Tucker Carlson Breaks Silence as More Revelations Surrounding His Abrupt Dismissal Surface

By Mark Mwachiro 

Former Fox News host Tucker Carlson resurfaced Wednesday night and made his first comments since his surprising, abrupt dismissal from the network.

In a video posted on Twitter around the same time his former Fox News show aired for the past six years, Carlson did not directly address his former employer or give a reason for his ouster. Rather, in typical Carlson fashion, he delivered a monologue that took aim at media, U.S. political institutions and spoke of the power of “honest people.”

Carlson, ironically, decried that most of the debates that are seen on TV are “unbelievably stupid” and that these debates sidetrack the audience from talking about the important stuff, which he listed as “war, civil liberties, emerging science, demographic change, corporate power, (and) natural resources.


Carlson asserted that when the “people in charge” use aggressive steps to silence the will of people, they “shrink and they become weaker,” claiming that this is the way the universe works and that “true things prevail.”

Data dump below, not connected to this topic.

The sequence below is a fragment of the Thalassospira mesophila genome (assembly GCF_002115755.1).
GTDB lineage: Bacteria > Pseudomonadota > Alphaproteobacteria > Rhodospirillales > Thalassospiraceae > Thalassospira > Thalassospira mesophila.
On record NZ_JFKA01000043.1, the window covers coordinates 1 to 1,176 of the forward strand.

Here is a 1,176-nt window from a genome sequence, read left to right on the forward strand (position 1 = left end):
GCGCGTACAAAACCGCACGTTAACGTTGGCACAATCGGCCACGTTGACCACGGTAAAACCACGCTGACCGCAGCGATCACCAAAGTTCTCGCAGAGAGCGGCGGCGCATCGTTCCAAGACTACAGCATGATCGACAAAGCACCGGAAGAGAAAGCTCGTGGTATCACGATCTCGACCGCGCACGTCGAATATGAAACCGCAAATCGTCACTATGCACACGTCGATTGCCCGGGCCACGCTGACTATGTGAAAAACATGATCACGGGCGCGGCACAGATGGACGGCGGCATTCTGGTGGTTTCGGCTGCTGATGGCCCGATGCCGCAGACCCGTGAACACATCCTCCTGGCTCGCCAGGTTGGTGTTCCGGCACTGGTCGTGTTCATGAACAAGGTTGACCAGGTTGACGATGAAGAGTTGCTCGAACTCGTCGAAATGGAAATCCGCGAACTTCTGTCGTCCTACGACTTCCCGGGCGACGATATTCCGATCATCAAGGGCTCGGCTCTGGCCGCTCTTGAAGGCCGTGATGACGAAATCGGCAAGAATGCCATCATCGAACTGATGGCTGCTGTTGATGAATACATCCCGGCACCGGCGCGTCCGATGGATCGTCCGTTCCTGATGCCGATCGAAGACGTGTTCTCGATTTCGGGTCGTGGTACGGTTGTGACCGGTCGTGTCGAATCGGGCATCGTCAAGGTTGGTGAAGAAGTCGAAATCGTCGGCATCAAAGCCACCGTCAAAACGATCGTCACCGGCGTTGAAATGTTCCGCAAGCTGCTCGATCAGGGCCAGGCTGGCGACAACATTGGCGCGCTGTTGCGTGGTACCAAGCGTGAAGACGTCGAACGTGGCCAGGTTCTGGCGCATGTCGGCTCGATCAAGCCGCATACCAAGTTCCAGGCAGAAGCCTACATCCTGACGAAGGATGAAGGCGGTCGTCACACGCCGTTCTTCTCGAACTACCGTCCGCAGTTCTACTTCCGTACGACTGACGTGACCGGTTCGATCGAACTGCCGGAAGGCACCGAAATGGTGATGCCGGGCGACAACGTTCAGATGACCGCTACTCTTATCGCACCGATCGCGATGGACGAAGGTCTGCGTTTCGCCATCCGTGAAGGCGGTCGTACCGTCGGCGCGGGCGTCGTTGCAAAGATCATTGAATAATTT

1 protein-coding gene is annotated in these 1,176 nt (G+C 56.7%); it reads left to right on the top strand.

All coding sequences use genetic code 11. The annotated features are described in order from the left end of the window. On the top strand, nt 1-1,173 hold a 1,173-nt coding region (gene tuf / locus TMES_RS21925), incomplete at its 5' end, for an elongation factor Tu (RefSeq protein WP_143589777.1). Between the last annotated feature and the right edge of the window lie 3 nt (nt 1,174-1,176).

His reappearance comes as additional details surrounding why Fox News took the extraordinary steps of letting go of one of its top-tier personalities come to the surface.

The latest account comes from the New York Times, which revealed that the Fox board of directors and top executives discovered private messages sent by Carlson which show him making highly offensive and crude remarks.

According to the NYT, these remarks, which had been redacted in court filings, “went beyond the inflammatory, often racist comments of his prime-time show and anything disclosed in the lead-up to the trial.”

The discovery of these messages added more pressure to the Fox Corp. leadership team of Rupert Murdoch and his son Lachlan Murdoch to quickly settle the $1.6 billion defamation case brought on by Dominion Voting System, as the release of such messages to the public would prove even more damaging to the organization.

A settlement amount of $787.5 million was reached just as the trial was about to start last week.

The NYT story also revealed that the senior Murdoch had gotten weary of Carlson’s antics and was of the view that keeping him at the network would have more downsides than upsides.

Lachlan Murdoch and Fox News CEO Suzanne Scott decided to let go of Carlson on Friday, with Scott calling Carlson Monday morning to inform him of the decision.

Lachlan Murdoch viewed the move to oust Carlson as a “business decision.”

Fox News, for its part, is providing no additional comments to the unfolding developments saying, sticking with its original statement, “Fox News Media and Tucker Carlson have agreed to part ways. We thank him for his service to the network as a host and prior to that as a contributor.”